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Sight Gag: The Limits of Empire


Our primary goal with this blog is to talk about the ways in which photojournalism contributes to a vital democratic public culture. Much of the time that means we are focusing on what purport to be more or less serious matters. But as John Stewart and Stephen Colbert often remind us, democracy needs irony, parody, and pure silliness as much as it needs serious contemplation. For our part, we will dedicate our Sunday posts to putting some of that silliness on display in what we call “sight gags,” democracy’s nod to the carnivalesque. Sometimes we will post pictures we’ve taken, or that have been contributed by others, or that we just happen to stumble across as we navigate our very visual public culture. And we won’t just be limited to photography, as a robust democratic visual culture consists of much more. We typically will not comment beyond offering an identifying label, leaving the images to “speak” for themselves as much as possible. Of course we invite you to comment … and to send us images that you think capture the carnival of contemporary democratic public culture.

Photo Credit: John Lucaites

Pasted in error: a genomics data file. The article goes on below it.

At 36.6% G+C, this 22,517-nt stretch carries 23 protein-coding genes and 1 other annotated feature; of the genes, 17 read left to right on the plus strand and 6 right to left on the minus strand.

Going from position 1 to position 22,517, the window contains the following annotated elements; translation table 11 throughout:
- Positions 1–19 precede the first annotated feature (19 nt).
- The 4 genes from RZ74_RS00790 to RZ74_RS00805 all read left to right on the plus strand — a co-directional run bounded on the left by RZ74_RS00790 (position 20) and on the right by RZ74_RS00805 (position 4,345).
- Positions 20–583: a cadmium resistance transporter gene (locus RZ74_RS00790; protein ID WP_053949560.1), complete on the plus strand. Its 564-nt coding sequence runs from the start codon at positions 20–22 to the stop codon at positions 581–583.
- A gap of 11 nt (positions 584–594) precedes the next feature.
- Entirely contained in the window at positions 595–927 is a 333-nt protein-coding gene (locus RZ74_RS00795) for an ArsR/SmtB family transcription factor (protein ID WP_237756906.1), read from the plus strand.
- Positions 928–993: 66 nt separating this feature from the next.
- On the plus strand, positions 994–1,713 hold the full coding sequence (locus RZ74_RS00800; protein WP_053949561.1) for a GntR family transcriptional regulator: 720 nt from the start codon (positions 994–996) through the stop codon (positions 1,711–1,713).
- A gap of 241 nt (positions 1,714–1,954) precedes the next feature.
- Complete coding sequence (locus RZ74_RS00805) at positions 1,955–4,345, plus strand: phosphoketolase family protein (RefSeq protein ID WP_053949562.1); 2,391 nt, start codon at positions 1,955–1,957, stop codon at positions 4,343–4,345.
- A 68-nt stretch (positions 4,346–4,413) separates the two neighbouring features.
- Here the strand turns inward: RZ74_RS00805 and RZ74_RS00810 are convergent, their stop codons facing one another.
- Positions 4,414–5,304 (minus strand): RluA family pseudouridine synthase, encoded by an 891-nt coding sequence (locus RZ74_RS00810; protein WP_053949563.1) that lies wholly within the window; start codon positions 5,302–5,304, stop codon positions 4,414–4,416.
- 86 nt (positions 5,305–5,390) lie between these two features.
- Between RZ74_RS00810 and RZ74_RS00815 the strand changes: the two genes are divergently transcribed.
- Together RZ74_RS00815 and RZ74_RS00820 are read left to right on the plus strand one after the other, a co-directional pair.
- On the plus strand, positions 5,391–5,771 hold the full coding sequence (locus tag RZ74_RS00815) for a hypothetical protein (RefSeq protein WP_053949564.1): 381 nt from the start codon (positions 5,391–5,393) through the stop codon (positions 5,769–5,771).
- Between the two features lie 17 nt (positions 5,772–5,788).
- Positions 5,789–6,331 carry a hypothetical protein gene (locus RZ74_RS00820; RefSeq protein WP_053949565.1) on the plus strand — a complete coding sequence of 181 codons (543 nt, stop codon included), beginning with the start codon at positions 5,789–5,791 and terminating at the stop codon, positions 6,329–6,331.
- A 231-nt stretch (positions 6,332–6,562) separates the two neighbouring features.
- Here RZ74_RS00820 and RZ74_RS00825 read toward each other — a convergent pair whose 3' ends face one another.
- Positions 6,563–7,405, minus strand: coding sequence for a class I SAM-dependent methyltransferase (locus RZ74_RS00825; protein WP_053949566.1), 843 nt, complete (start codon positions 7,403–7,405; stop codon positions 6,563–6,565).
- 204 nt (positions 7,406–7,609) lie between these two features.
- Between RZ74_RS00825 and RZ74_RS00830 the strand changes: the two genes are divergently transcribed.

Sight Gag: The Limits of Empire


4 Responses

  1. lucaites says

    Hi Jacob. I’m glad you found us. And note that this is a “real” picture for a real town in northern Michigan. No photoshop here.

  2. Eric Yeh says

    First of all, let me begin by saying how much I love reading this website. It has become one of the few things I do before I brush my teeth each morning.

    Second, I’m glad to see that you guys encourage people to comment. Even though you guys are really smart academics, it’s heartening to see that you guys actually read an average Joe’s comments. I really hope more and more people will participate in this on-going dialogue about rhetoric and public culture because of its growing importance in the world dictated by more and more media coverage.

    Finally, as for the photo, it reminds me of the old adage about how every empire will eventually fall. First, this is because the sign, which has big-capitalized letters of “EMPIRE” on the top, seems to scream the innate desire of all empires to remain in power forever. Yet, the words “VILLAGE LIMIT” (albeit, shortsightedly in smaller font), demonstrates that no empire could truly stay forever in power, and there will always be an extent as to how much an empire could grow. It achieves this by demarcating the space of how much this “EMPIRE” could actually expand in the future. So even though the trees still seem lush and green, you can see wires on background perhaps trying to intrude its way through the physical barrier. The wires represent again, the desire of the EMPIRE to expand beyond their limit, and whether they will succeed or not seems to be determined by the words “VILLAGE LIMIT” already.

  3. Hariman says

    Eric: I just returned from weekend travel to read your comment, which is not only a fine way to start my day but also (“as for the photo . . .”) a good example of how we continue to learn from our readers.

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